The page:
Trentham-Dietz and colleagues measured breath cancer deaths avoided, life-years gained, quality-adjusted life-years gained, cost, false-positive mammograms, benign biopsies and overdiagnosis.

The researchers found that as risk increased, false-positive mammograms and benign biopsy results decreased. In addition, as breast density and RR increased, screening benefits and overdiagnosis increased.

Results showed that both triennial and biennial screening prevented a similar number of breast cancer deaths in women with RR of 1 or 1.3 and fatty or scattered fibroglandular density breasts in women aged 50 to 74 years (median of 3.4 to 5.1 vs. 4.1 to 6.5 deaths averted) and women aged 65 to 74 years (median of 1.5 to 2.1 vs. 1.8 to 2.6 deaths averted).

Annual screening increased the number of preventable breast cancer deaths when compared to biennial screening in women aged 50 to 74 years with RR of 4 and any level of breast density as well as in women aged 65 to 74 years with RR of 4 and heterogeneously or extremely dense breasts. Trentham-Dietz and colleagues reported that harms were nearly two times higher, however.

In addition, it cost less than $100,000 per quality-adjusted life-year to screen average-risk patients triennially and highest-risk patients annually.

"Overall, this comparative modeling study illustrates consistent patterns in benefits and harms that could be useful for guiding shared decision making and tailoring screening intervals," Trentham-Dietz and colleagues concluded. "The results show that for all screening intervals, benefits and harms change with risk and breast density. Further, the threshold to decide on the screening interval will depend on individual preference. Assessing breast density and breast cancer risk can identify subgroups of average-risk women with low breast density who can consider triennial screening and higher-risk women with high breast density who may benefit from annual screening."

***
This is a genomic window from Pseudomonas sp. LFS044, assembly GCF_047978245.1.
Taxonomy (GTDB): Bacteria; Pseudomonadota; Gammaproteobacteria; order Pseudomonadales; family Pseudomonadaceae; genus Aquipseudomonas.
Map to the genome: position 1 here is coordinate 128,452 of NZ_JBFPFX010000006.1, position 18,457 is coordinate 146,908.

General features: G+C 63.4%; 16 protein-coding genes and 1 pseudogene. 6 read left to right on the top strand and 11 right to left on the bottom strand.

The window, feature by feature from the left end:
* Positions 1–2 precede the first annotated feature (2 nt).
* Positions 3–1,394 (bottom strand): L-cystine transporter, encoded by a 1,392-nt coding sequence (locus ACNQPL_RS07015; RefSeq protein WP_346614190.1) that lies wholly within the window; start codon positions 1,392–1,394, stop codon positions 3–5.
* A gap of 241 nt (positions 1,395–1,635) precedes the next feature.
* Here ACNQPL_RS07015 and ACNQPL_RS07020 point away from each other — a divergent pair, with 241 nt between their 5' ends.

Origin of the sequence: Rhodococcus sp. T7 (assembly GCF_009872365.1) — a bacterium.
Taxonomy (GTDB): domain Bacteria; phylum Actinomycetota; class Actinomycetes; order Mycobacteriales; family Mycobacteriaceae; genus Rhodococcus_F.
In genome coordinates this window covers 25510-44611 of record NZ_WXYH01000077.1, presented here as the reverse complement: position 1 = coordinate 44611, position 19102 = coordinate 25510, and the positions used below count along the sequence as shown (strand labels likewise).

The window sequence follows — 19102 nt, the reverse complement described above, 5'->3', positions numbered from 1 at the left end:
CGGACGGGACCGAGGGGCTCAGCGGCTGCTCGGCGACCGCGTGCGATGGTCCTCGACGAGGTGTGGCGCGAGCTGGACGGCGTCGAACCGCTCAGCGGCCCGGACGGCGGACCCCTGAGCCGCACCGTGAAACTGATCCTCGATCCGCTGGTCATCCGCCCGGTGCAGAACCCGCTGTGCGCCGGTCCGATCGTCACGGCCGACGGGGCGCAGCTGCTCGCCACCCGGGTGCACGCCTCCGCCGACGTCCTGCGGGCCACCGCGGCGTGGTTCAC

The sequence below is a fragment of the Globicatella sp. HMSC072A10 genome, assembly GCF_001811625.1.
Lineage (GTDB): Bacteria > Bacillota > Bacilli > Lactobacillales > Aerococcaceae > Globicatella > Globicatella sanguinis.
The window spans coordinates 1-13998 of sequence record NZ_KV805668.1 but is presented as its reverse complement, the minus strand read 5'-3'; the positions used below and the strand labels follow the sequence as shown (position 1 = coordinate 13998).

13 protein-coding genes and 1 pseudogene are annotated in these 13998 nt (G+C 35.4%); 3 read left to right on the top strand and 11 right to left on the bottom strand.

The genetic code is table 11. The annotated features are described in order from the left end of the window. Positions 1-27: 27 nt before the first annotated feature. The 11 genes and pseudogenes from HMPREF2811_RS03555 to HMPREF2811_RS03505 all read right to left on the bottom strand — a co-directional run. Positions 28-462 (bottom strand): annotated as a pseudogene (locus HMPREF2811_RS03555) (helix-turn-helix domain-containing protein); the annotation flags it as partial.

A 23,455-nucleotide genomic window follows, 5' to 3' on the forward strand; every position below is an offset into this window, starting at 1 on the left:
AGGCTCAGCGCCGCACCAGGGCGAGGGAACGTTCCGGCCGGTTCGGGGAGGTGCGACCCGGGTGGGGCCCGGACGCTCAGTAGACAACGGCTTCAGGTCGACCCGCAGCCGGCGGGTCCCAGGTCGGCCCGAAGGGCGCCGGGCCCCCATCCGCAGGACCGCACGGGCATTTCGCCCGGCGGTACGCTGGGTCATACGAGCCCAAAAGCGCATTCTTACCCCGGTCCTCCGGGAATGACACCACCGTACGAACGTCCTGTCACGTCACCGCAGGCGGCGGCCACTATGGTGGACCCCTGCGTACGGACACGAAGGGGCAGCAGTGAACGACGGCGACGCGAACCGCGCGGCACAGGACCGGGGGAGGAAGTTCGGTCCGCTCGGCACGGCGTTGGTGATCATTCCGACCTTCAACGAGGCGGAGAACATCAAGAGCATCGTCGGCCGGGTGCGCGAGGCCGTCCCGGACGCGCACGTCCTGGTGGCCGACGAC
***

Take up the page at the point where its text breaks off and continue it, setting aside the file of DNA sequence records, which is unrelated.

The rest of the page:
In an accompanying editorial, Christine D. Berg, MD, from Johns Hopkins Medicine, wrote that "tailoring one's recommendation based on individualized risk and individualized harm becomes increasingly important" as personalized medical interventions become more mainstream.

"The USPSTF made a grade B recommendation for biennial mammography screening in average-risk women aged 50 to 74 years," she wrote. "This current work from the well-regarded Cancer Intervention and Surveillance Modeling Network and BCSC investigators helps women and clinicians to possible individualize screening frequency based on risk and BI-RADS categories. It will be important to track outcomes in women who undergo alternative screening frequencies to validate this approach." – by Chelsea Frajerman Pardes

Disclosures: Trentham-Dietz reports grants from NCI during the conduct of the study. Please see the full studies for a complete list of all other authors' relevant financial disclosures.